Borden is a village situated immediately south west of Sittingbourne, Kent, from which it is separated by a small area of rural land. The history of the name could be questioned. It may be derived from bor (hill) and then either from denu (valley) or denn (woodland pasture). It may also derive from "boar" "den", as it was known that the wild animals were found in the surrounding areas. Borden was first recorded in the twelfth century as Bordena. However it is more likely to stem from Sir Francis de Bourdon,(variations today also include Borden/Burden/Bourdon) who descended from the de Bourdons of Bayeux, in Normandy, France. Francis de Bourdon became Lord of the existing castle and surrounding lands previously Lorded over by the Saxon Ethelwolf of Kent, who perished at Hastings, by William the Conqueror as a gift to his vassal after the great Norman victory in 1066 and at which time became known as Bourdon. Over the next few generations the name had become more English to reflect the Saxon population and became known as Borden. The church and churchyard, which still stands today, were commissioned around the year 1210 by the Lady Robergia de Bourdon, (the daughter of Elfrida of Kent who was granddaughter of the defeated Saxon Ethelwolf and of Sir Simon de Bourdon of Bourdon and grandson of the conquering Sir Francis de Bourdon, and the wife of Sir Francis de Bourdon), and contain the remains of the family's earliest-known members.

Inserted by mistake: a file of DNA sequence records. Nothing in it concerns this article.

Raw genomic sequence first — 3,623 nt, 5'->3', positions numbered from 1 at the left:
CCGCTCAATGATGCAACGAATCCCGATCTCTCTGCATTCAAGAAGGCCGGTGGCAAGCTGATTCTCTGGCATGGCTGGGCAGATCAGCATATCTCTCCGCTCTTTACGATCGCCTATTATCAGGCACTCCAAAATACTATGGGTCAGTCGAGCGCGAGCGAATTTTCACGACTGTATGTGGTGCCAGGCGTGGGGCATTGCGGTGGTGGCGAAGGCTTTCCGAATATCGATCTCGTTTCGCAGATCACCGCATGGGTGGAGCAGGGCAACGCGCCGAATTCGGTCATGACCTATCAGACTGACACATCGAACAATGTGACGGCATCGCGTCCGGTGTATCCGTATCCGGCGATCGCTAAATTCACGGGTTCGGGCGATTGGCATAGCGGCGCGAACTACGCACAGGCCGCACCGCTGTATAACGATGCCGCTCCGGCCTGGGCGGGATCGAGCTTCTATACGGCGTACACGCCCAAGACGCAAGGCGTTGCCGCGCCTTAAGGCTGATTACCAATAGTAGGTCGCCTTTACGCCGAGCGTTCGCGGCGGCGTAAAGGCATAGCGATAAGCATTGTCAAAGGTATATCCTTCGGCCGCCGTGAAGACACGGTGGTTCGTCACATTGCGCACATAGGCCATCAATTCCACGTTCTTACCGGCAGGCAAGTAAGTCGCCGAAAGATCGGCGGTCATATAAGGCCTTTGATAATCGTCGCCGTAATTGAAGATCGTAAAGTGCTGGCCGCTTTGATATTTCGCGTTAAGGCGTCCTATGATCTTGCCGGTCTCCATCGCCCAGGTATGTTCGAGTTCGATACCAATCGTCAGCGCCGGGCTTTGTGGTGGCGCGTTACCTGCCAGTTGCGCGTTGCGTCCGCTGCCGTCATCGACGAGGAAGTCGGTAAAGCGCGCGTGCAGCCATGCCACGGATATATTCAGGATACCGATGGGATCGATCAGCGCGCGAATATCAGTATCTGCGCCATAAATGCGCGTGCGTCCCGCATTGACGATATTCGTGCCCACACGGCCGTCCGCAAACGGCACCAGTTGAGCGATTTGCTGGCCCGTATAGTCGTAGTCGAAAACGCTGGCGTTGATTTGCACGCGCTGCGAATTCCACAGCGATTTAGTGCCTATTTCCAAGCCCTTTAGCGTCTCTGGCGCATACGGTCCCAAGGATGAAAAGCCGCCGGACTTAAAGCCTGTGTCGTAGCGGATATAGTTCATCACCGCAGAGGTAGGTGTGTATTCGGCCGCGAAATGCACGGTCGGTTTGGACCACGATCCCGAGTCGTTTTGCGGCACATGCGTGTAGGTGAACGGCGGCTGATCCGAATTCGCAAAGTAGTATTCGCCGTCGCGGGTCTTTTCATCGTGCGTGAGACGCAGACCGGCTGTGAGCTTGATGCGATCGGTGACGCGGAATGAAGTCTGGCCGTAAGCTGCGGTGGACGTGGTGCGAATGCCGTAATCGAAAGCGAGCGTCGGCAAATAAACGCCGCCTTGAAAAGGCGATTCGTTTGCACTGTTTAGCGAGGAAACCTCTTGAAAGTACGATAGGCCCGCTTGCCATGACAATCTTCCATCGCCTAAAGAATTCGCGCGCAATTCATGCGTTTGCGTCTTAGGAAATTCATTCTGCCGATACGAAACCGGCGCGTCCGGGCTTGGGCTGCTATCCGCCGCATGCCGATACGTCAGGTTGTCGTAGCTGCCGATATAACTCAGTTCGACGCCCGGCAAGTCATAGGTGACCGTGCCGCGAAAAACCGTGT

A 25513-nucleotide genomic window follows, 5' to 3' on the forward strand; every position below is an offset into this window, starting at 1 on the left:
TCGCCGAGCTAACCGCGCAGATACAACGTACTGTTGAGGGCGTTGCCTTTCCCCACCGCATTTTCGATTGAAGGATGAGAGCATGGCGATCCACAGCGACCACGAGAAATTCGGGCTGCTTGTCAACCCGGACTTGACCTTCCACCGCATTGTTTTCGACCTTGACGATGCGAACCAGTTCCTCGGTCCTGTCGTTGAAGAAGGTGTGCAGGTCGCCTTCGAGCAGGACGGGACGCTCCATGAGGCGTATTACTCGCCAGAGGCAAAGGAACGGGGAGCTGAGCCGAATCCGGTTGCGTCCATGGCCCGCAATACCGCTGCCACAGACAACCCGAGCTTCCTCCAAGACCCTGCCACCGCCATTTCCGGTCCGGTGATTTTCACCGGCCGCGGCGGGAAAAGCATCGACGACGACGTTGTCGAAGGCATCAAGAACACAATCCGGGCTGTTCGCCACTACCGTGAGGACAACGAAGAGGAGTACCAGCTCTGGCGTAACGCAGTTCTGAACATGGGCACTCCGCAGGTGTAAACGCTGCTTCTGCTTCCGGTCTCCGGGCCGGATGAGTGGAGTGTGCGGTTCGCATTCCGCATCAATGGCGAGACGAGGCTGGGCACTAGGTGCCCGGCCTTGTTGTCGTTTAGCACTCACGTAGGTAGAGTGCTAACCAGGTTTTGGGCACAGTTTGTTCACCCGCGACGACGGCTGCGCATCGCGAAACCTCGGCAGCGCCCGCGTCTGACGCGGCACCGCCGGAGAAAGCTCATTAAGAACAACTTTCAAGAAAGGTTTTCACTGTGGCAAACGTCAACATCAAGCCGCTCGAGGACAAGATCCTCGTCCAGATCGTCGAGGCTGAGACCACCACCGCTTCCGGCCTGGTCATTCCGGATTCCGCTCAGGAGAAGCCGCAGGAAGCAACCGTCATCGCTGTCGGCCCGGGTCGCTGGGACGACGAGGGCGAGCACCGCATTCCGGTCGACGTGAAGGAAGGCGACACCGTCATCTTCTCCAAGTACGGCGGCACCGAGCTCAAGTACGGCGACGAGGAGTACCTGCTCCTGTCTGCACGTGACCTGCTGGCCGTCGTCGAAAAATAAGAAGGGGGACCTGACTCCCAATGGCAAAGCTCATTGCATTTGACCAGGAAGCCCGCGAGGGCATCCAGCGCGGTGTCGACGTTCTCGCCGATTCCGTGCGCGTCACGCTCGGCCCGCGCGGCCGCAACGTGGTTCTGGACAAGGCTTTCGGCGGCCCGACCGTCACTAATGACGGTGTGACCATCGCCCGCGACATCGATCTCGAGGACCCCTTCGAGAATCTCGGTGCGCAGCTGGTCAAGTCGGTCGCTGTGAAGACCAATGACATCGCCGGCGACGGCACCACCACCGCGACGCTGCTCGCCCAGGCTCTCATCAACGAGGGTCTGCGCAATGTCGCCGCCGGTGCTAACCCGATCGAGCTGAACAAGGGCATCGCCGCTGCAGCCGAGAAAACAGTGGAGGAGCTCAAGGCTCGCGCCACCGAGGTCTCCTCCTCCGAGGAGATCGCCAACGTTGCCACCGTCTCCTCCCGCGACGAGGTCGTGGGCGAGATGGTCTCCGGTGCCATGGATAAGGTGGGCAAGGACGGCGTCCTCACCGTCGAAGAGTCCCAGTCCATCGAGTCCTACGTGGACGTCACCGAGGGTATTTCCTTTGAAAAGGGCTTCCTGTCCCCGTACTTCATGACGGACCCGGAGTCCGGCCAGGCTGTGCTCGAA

The playstool is the delightfully idyllic name given to the village recreation ground and is the home ground of Borden Village FC. The club play in the Kent County Football League and are known as 'The Villagers'.
The village centre is clustered around the Grade I listed church, which is dedicated to Saints Peter and Paul and is at least eight hundred years old. The Church of England primary school and the local inn (The Maypole) are also in the centre. The primary school is considered one of the best in the county, after improving its reputation and teaching standards substantially over the last ten years.
Within the parish are several hamlets, including Heart's Delight, Chestnut Street and Oad Street. Farming in the area is the main industry, although this has been in decline for many years due to the "scrubbing" of most of the cherry and other fruit orchards. Borden also has a bell foundry and small ironmongers.
Today Borden is growing with new houses and has greater ties with Sittingbourne. Many residents now commute to major towns or London to work.